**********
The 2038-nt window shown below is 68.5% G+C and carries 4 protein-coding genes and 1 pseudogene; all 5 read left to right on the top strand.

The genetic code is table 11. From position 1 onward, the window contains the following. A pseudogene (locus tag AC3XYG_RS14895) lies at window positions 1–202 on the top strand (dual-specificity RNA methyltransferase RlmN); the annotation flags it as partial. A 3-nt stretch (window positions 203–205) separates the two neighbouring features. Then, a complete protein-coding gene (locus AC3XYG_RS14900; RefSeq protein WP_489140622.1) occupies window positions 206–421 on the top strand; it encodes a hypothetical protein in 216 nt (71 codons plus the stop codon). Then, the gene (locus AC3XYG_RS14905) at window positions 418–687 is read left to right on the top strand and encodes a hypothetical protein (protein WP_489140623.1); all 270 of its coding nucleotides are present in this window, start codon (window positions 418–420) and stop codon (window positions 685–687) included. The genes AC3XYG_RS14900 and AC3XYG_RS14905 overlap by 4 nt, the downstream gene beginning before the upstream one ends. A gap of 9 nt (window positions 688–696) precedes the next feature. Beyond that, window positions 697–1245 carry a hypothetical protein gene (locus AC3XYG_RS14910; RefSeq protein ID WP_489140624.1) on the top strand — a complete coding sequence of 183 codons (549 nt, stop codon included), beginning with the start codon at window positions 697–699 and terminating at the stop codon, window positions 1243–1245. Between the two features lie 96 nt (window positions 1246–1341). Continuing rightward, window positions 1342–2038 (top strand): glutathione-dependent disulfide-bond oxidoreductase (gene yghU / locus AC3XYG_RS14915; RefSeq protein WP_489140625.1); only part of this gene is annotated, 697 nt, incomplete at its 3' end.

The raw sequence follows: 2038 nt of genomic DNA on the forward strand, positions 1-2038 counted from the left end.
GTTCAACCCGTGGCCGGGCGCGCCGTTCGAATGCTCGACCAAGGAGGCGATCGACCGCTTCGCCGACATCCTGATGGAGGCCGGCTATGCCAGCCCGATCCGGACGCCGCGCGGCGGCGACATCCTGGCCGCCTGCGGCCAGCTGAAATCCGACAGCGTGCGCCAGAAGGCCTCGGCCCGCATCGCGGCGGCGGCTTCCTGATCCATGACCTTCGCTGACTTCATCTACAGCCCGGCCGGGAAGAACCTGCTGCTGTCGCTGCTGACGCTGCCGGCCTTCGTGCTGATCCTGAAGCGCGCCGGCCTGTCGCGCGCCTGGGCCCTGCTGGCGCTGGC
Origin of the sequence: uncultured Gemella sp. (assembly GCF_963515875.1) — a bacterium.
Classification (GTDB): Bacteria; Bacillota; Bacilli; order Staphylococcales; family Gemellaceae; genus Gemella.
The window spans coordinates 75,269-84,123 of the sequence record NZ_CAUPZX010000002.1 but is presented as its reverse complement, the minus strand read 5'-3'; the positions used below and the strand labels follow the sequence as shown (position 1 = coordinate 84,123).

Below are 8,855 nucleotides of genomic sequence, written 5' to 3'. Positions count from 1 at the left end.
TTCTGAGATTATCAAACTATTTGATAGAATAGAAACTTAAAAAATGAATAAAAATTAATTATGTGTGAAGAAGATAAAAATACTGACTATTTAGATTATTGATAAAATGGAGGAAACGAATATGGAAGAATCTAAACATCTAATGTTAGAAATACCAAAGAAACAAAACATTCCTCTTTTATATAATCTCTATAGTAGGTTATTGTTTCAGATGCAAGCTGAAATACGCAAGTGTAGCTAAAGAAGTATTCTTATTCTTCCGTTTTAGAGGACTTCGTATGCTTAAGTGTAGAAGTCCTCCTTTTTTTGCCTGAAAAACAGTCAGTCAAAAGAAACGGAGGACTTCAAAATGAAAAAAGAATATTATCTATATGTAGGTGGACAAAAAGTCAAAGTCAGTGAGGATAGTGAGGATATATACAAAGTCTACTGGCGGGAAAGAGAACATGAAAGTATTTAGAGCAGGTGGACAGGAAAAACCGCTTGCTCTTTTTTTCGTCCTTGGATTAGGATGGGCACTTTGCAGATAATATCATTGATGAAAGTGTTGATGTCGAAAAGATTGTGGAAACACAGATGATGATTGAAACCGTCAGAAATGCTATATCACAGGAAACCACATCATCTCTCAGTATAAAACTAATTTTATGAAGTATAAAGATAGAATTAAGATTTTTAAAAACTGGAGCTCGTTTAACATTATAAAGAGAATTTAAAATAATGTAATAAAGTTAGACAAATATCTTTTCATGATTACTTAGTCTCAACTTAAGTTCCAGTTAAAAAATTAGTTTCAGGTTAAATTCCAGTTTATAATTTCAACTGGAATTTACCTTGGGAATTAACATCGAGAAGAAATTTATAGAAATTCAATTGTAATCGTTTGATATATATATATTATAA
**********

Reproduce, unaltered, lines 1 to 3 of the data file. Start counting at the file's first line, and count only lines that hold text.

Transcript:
The 2038-nt window shown below is 68.5% G+C and carries 4 protein-coding genes and 1 pseudogene; all 5 read left to right on the top strand.

The genetic code is table 11. From position 1 onward, the window contains the following. A pseudogene (locus tag AC3XYG_RS14895) lies at window positions 1–202 on the top strand (dual-specificity RNA methyltransferase RlmN); the annotation flags it as partial. A 3-nt stretch (window positions 203–205) separates the two neighbouring features. Then, a complete protein-coding gene (locus AC3XYG_RS14900; RefSeq protein WP_489140622.1) occupies window positions 206–421 on the top strand; it encodes a hypothetical protein in 216 nt (71 codons plus the stop codon). Then, the gene (locus AC3XYG_RS14905) at window positions 418–687 is read left to right on the top strand and encodes a hypothetical protein (protein WP_489140623.1); all 270 of its coding nucleotides are present in this window, start codon (window positions 418–420) and stop codon (window positions 685–687) included. The genes AC3XYG_RS14900 and AC3XYG_RS14905 overlap by 4 nt, the downstream gene beginning before the upstream one ends. A gap of 9 nt (window positions 688–696) precedes the next feature. Beyond that, window positions 697–1245 carry a hypothetical protein gene (locus AC3XYG_RS14910; RefSeq protein ID WP_489140624.1) on the top strand — a complete coding sequence of 183 codons (549 nt, stop codon included), beginning with the start codon at window positions 697–699 and terminating at the stop codon, window positions 1243–1245. Between the two features lie 96 nt (window positions 1246–1341). Continuing rightward, window positions 1342–2038 (top strand): glutathione-dependent disulfide-bond oxidoreductase (gene yghU / locus AC3XYG_RS14915; RefSeq protein WP_489140625.1); only part of this gene is annotated, 697 nt, incomplete at its 3' end.

The raw sequence follows: 2038 nt of genomic DNA on the forward strand, positions 1-2038 counted from the left end.